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The pandemic left

Japanese students studying abroad scrambling.

A year later, what’s happened to their academic dreams?

Culture shock, academic adjustments, language barriers, finances.

Students departing Japan tend to expect such challenges, viewing them as an inevitable speed bump in an otherwise overwhelmingly positive experience. For many, studying abroad — whether for a semester, a year or an entire undergraduate program — is a dream that cannot be abandoned.

The COVID-19 pandemic, however, is testing the limits of Japanese students overseas. Thousands have had their programs disrupted (and visa status threatened) by the spread of the novel coronavirus, and many are still struggling with 2020’s fallout.

About 80 to 90% of the estimated 200,000 students abroad returned to Japan in spring 2020, according to Tatsuhiko Hoshino of the Japan Association of Overseas Studies. Most were acting on request from their home university, acting under Japanese government-issued travel advice. With no timeline of when they could return to their programs in person, internationally minded students were faced with three choices: shift to online study, wait until international borders reopened or abandon their study abroad altogether due to their desire to graduate on schedule or start job hunting.

Tatsuya Murakami, a senior at Kansai Gaidai University in Osaka, elected to continue his program online. His immediate concern at the outbreak of the pandemic was whether he could graduate in August 2021 from Wittenberg University, a liberal arts college in Ohio, where he is pursuing a double degree. Now, his focus is keeping up with the grueling schedule.

“The craziest part is the 14-hour time difference,” Murakami says, adding that his classes run from 10 p.m. until 6:15 a.m., albeit with occasional breaks. Still, he has gotten used to mid-day sleeping and much prefers this semester’s live classes, where he can at least see his peers, to last autumn’s pre-recorded lectures and written assignments.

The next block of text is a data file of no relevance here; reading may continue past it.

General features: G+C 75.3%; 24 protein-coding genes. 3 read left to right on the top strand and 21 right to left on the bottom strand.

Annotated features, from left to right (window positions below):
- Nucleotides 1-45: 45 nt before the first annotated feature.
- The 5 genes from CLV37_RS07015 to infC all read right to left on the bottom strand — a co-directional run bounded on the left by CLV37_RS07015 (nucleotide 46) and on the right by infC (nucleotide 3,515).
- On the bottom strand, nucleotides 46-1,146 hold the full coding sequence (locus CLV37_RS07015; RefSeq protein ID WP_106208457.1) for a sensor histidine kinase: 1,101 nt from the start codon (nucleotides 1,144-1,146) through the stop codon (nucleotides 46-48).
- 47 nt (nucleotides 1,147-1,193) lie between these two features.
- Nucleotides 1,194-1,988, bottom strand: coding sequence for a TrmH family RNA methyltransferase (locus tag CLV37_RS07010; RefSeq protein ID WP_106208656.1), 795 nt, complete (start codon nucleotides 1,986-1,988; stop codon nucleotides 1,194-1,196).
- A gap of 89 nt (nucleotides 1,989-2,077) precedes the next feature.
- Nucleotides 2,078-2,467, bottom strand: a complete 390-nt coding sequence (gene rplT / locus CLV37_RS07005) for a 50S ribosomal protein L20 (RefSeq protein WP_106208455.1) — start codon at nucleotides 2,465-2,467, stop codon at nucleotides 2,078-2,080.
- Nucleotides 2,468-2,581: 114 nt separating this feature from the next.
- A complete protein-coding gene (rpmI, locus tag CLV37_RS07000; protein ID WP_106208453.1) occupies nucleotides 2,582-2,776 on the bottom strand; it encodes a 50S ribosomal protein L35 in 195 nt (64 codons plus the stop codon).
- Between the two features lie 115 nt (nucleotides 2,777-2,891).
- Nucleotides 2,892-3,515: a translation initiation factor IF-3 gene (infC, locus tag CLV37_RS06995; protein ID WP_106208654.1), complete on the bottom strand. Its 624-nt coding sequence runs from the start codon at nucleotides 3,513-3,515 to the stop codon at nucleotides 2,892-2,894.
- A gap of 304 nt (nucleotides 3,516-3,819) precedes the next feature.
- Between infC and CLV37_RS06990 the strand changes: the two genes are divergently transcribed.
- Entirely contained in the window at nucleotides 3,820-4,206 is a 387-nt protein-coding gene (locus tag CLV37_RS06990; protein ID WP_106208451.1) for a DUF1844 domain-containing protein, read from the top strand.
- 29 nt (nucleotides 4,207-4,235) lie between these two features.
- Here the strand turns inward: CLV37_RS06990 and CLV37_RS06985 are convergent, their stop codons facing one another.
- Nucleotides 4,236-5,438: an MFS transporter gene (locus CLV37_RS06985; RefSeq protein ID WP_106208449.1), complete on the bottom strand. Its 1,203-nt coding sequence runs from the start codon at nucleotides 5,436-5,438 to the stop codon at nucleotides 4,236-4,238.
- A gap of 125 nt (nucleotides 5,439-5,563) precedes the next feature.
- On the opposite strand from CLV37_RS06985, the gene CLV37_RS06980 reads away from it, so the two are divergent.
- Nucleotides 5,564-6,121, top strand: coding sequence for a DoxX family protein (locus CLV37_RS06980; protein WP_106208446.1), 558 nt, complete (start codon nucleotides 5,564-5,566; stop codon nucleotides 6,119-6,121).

“I feel satisfied (with the program) now,” he says. “I was kind of depressed last semester as I felt apart from Wittenberg, with no others to talk to.”

Although Murakami finds solace in the brief interactions with his classmates before and after classes, he misses the social life and cross-cultural experiences that he enjoyed in the United States, as well as the “water cooler chat.”

Fellow Kansai Gaidai student Rumi Kondo believes so strongly that these opportunities are best enjoyed in person that she is waiting to return to the University of Leeds, England, where she was enrolled last year. Coming back to Japan mid-semester, in March 2020, she had to complete a 2,000-word paper to obtain a credit to allow her to continue her study abroad at a later date.

“It was really tough to do (the paper) in Japan,” she says, noting the lack of books and restricted access to advisors given the time difference. “But I can’t give up because of the coronavirus.”

Since September 2020, Kondo has been taking classes at Kansai Gaidai and counting down to her much-anticipated return to Leeds in autumn.

“My purpose (in studying abroad) is to meet students from around the world, to talk face to face, to broaden my perspective,” she says.